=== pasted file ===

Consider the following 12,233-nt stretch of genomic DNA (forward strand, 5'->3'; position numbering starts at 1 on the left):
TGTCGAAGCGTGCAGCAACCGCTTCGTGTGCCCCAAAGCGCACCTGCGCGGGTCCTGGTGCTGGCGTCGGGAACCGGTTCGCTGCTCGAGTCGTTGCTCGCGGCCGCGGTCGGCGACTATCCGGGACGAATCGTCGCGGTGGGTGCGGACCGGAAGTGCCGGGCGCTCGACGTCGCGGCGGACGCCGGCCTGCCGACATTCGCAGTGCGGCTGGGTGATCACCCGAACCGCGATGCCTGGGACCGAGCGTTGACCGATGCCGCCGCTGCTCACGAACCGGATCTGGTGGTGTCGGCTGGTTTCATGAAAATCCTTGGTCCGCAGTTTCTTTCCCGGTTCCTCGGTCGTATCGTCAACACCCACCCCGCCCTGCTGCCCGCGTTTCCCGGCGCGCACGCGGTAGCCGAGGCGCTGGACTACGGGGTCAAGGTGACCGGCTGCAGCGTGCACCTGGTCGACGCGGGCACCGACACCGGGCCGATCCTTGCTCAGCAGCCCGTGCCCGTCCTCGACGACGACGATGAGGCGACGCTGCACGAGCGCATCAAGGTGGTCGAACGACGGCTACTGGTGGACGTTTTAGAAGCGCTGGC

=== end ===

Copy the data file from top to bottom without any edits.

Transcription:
Consider the following 12,233-nt stretch of genomic DNA (forward strand, 5'->3'; position numbering starts at 1 on the left):
TGTCGAAGCGTGCAGCAACCGCTTCGTGTGCCCCAAAGCGCACCTGCGCGGGTCCTGGTGCTGGCGTCGGGAACCGGTTCGCTGCTCGAGTCGTTGCTCGCGGCCGCGGTCGGCGACTATCCGGGACGAATCGTCGCGGTGGGTGCGGACCGGAAGTGCCGGGCGCTCGACGTCGCGGCGGACGCCGGCCTGCCGACATTCGCAGTGCGGCTGGGTGATCACCCGAACCGCGATGCCTGGGACCGAGCGTTGACCGATGCCGCCGCTGCTCACGAACCGGATCTGGTGGTGTCGGCTGGTTTCATGAAAATCCTTGGTCCGCAGTTTCTTTCCCGGTTCCTCGGTCGTATCGTCAACACCCACCCCGCCCTGCTGCCCGCGTTTCCCGGCGCGCACGCGGTAGCCGAGGCGCTGGACTACGGGGTCAAGGTGACCGGCTGCAGCGTGCACCTGGTCGACGCGGGCACCGACACCGGGCCGATCCTTGCTCAGCAGCCCGTGCCCGTCCTCGACGACGACGATGAGGCGACGCTGCACGAGCGCATCAAGGTGGTCGAACGACGGCTACTGGTGGACGTTTTAGAAGCGCTGGC